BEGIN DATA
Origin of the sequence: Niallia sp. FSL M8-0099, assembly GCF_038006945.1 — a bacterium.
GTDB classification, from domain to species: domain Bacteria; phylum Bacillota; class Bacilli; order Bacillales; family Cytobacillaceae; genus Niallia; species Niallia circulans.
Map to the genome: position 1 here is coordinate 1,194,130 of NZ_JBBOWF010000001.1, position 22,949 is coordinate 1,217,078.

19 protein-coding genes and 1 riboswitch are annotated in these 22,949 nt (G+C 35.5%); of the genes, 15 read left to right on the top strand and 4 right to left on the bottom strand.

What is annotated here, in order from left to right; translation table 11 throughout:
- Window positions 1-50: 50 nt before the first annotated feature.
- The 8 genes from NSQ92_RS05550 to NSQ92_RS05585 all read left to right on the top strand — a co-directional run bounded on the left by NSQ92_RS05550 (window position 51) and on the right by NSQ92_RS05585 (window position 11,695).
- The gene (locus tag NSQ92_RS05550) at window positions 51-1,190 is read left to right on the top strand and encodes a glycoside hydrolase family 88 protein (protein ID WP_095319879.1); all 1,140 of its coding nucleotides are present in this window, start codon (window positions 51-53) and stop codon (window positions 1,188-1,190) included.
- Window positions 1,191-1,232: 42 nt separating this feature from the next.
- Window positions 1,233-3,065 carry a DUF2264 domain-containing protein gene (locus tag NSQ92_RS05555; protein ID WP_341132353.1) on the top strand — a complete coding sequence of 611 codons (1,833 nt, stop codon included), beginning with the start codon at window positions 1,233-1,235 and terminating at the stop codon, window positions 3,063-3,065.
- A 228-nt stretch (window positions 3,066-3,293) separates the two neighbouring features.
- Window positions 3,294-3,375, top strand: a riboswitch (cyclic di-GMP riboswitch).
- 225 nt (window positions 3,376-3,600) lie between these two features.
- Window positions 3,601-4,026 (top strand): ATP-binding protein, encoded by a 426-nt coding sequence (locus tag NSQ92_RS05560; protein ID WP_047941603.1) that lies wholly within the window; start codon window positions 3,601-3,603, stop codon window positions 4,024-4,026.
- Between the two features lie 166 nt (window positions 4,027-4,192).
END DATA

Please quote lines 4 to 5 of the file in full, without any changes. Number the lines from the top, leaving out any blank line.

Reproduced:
19 protein-coding genes and 1 riboswitch are annotated in these 22,949 nt (G+C 35.5%); of the genes, 15 read left to right on the top strand and 4 right to left on the bottom strand.

What is annotated here, in order from left to right; translation table 11 throughout: